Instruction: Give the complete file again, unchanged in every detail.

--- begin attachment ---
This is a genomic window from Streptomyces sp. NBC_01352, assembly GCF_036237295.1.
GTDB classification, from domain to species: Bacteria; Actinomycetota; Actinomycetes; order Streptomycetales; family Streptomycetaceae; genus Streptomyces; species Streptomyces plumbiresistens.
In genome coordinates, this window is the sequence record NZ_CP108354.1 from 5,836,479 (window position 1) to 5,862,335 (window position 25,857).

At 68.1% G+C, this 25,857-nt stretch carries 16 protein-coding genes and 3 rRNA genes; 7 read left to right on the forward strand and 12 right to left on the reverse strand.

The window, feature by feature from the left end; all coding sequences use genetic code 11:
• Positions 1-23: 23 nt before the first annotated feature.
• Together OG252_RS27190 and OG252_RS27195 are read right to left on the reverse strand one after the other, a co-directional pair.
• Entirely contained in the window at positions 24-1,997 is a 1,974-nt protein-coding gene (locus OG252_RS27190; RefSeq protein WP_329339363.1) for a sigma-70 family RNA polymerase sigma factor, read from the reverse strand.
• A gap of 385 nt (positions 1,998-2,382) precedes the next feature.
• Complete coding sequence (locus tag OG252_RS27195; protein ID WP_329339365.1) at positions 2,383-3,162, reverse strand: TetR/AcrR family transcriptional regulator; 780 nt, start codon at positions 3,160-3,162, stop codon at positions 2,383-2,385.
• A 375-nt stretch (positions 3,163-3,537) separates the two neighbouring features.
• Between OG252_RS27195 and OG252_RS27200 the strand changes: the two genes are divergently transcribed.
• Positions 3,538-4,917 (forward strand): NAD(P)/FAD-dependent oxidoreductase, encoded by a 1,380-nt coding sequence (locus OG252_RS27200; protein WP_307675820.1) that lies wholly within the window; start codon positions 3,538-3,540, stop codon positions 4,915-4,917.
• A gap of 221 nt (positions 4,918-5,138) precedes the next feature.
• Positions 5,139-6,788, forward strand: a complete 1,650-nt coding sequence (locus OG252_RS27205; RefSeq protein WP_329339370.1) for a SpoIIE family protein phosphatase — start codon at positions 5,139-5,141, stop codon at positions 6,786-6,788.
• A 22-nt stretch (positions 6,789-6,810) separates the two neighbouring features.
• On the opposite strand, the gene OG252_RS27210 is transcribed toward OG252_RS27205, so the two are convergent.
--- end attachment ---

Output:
This is a genomic window from Streptomyces sp. NBC_01352, assembly GCF_036237295.1.
GTDB classification, from domain to species: Bacteria; Actinomycetota; Actinomycetes; order Streptomycetales; family Streptomycetaceae; genus Streptomyces; species Streptomyces plumbiresistens.
In genome coordinates, this window is the sequence record NZ_CP108354.1 from 5,836,479 (window position 1) to 5,862,335 (window position 25,857).

At 68.1% G+C, this 25,857-nt stretch carries 16 protein-coding genes and 3 rRNA genes; 7 read left to right on the forward strand and 12 right to left on the reverse strand.

The window, feature by feature from the left end; all coding sequences use genetic code 11:
• Positions 1-23: 23 nt before the first annotated feature.
• Together OG252_RS27190 and OG252_RS27195 are read right to left on the reverse strand one after the other, a co-directional pair.
• Entirely contained in the window at positions 24-1,997 is a 1,974-nt protein-coding gene (locus OG252_RS27190; RefSeq protein WP_329339363.1) for a sigma-70 family RNA polymerase sigma factor, read from the reverse strand.
• A gap of 385 nt (positions 1,998-2,382) precedes the next feature.
• Complete coding sequence (locus tag OG252_RS27195; protein ID WP_329339365.1) at positions 2,383-3,162, reverse strand: TetR/AcrR family transcriptional regulator; 780 nt, start codon at positions 3,160-3,162, stop codon at positions 2,383-2,385.
• A 375-nt stretch (positions 3,163-3,537) separates the two neighbouring features.
• Between OG252_RS27195 and OG252_RS27200 the strand changes: the two genes are divergently transcribed.
• Positions 3,538-4,917 (forward strand): NAD(P)/FAD-dependent oxidoreductase, encoded by a 1,380-nt coding sequence (locus OG252_RS27200; protein WP_307675820.1) that lies wholly within the window; start codon positions 3,538-3,540, stop codon positions 4,915-4,917.
• A gap of 221 nt (positions 4,918-5,138) precedes the next feature.
• Positions 5,139-6,788, forward strand: a complete 1,650-nt coding sequence (locus OG252_RS27205; RefSeq protein WP_329339370.1) for a SpoIIE family protein phosphatase — start codon at positions 5,139-5,141, stop codon at positions 6,786-6,788.
• A 22-nt stretch (positions 6,789-6,810) separates the two neighbouring features.
• On the opposite strand, the gene OG252_RS27210 is transcribed toward OG252_RS27205, so the two are convergent.